View Full Version : Speaker sensitivity ratings

09-08-2007, 08:52 PM
I understand sensitivity ratings are done at 1w of power. But do the same ratings hold true at full power?

For example, let's say one speaker has a rating of 87dB. If I give that speaker 200w of power, would it sound exactly as loud as a speaker with 90dB rating and 100w of power? Since double power equals 3dB increase in SPL.

-- Kevin

09-09-2007, 01:17 PM
On paper, yes. In reality, it's hard to tell without measuring equipment. There are so many other variables that come into play once a speaker is mounted and actually played within it's environment.

Also, it's important to note that you won't exactly be able to tell that a speaker is 3db more sensitive than another. It's not till about 10 db that the human ear actually perceives double or half the volume. This is variable across the bandwidth of human hearing (20-20khz). Our ears are much more sensitive to frequencies in the 250-4000 hz range (+ or -), or the human vocal range. 3 db more output at 80 hz isn't nearly as drastic as 3db more output at 15 khz. While decibel levels may be similar, the fact that the human ear is more intolerant of higher frequencies makes that 3 db more noticeable.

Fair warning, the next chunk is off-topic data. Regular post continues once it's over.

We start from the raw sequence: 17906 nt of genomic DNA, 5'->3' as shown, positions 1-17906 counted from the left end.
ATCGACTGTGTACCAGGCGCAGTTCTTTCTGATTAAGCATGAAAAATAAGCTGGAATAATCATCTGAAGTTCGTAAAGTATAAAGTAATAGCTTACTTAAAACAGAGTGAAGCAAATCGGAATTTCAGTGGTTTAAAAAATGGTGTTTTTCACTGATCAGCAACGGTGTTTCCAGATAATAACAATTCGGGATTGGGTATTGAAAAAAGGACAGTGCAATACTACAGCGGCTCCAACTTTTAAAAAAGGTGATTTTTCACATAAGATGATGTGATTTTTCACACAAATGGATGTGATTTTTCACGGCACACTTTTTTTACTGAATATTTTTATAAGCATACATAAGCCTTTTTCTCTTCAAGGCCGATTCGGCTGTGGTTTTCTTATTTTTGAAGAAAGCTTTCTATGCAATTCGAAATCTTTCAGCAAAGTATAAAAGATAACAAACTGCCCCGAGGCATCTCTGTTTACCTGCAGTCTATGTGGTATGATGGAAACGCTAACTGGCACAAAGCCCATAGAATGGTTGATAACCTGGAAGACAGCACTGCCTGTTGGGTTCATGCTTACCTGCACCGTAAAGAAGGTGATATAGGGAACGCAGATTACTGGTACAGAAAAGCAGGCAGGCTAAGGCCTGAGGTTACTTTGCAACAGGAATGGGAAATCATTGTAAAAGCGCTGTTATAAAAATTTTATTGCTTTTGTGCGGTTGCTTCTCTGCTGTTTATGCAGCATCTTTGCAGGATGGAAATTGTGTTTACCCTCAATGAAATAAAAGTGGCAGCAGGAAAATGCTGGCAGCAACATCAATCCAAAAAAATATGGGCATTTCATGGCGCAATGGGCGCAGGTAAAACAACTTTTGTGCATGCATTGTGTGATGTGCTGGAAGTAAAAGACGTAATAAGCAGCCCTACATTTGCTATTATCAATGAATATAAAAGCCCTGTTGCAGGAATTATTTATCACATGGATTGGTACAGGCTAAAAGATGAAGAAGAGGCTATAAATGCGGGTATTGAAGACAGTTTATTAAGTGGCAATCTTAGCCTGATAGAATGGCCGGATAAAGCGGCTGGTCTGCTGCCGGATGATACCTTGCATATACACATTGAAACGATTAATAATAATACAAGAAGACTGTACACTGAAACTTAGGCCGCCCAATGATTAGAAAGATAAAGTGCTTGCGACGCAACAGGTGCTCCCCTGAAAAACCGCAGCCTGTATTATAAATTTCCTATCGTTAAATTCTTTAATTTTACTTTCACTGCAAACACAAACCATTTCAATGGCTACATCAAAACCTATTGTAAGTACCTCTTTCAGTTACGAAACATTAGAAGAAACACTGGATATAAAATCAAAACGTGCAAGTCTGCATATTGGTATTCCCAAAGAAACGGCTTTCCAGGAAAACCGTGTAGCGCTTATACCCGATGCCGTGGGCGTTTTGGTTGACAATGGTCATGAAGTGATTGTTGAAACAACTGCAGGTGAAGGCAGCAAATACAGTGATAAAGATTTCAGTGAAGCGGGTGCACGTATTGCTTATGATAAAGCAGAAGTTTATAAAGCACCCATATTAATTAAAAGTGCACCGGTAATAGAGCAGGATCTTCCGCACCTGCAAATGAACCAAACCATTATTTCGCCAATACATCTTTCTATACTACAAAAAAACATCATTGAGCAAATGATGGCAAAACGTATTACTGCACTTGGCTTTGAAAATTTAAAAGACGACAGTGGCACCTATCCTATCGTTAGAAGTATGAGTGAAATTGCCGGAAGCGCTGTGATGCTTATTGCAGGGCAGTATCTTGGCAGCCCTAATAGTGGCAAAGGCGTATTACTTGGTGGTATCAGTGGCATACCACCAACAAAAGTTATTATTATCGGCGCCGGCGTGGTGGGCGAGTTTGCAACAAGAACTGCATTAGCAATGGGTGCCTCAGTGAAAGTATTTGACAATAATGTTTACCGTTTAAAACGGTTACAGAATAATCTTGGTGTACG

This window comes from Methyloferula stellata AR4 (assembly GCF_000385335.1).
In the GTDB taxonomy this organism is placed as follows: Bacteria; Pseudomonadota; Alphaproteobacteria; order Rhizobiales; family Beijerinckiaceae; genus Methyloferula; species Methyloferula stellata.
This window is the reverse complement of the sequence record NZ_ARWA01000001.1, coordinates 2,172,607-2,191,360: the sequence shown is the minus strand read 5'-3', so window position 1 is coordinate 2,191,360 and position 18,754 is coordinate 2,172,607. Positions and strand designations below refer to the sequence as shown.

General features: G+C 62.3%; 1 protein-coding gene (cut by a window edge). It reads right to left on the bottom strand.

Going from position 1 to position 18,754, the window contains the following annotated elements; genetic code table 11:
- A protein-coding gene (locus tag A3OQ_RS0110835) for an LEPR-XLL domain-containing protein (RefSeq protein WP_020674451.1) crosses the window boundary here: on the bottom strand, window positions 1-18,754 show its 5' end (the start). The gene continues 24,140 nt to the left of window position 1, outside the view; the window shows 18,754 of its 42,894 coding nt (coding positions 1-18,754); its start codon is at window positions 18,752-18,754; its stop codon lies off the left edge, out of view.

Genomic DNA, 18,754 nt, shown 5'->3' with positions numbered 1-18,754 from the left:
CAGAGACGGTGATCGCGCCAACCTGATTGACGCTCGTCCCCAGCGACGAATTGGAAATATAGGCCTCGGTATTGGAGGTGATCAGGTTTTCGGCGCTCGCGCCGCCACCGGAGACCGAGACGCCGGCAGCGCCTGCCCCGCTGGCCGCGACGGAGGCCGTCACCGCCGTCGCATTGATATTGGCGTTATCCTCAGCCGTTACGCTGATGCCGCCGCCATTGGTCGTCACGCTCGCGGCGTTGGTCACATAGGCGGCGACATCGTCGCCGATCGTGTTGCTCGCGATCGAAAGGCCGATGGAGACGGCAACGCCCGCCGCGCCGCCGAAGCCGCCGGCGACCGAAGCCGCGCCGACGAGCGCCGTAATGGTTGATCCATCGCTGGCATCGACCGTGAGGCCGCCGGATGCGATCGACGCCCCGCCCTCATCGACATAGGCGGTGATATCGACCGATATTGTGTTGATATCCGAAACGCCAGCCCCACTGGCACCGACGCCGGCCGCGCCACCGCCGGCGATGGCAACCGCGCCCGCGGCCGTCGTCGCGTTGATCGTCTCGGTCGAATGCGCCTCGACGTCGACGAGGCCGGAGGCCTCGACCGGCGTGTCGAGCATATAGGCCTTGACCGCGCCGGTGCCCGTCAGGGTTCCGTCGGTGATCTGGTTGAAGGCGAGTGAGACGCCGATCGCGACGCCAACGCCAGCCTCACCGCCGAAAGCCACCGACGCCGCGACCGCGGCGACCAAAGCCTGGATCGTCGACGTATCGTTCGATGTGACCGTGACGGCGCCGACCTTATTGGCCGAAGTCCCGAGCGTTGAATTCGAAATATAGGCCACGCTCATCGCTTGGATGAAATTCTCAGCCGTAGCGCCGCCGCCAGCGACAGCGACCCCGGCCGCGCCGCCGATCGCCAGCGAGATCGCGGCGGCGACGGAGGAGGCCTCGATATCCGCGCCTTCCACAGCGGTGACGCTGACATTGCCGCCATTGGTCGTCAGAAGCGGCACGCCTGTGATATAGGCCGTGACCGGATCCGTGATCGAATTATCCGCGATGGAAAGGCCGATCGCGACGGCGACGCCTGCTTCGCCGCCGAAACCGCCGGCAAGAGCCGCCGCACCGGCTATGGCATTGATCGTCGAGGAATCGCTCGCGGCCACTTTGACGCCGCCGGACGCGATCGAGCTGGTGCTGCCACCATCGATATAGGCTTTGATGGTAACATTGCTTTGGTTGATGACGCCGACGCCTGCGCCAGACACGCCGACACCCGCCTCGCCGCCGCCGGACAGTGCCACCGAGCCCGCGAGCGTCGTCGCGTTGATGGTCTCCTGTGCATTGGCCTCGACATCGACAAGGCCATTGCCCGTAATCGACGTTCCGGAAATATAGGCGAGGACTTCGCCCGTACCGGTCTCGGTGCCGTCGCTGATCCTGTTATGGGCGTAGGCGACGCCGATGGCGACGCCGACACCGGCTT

Gary S
09-09-2007, 03:19 PM
Minivanman gave you some good advice.

In addition:

- You really can't compare sensitivity ratings between different manufacturers... they measure different ways, and some fudge the numbers. Plus, there are one-watt ratings, 2 -volt ratings, and in-car ratings which makes things even more difficult.

- in looking at total spl, sensitivity is not a good guage... different speakers do different things when you start pouring on the juice... things such as excursion and power compression can become a bigger factor.

- Watts are cheap these days... high power amps are reasonably affordable. This alone makes sensitiviy ratings of decent speakers these days a non-issue.

09-09-2007, 04:49 PM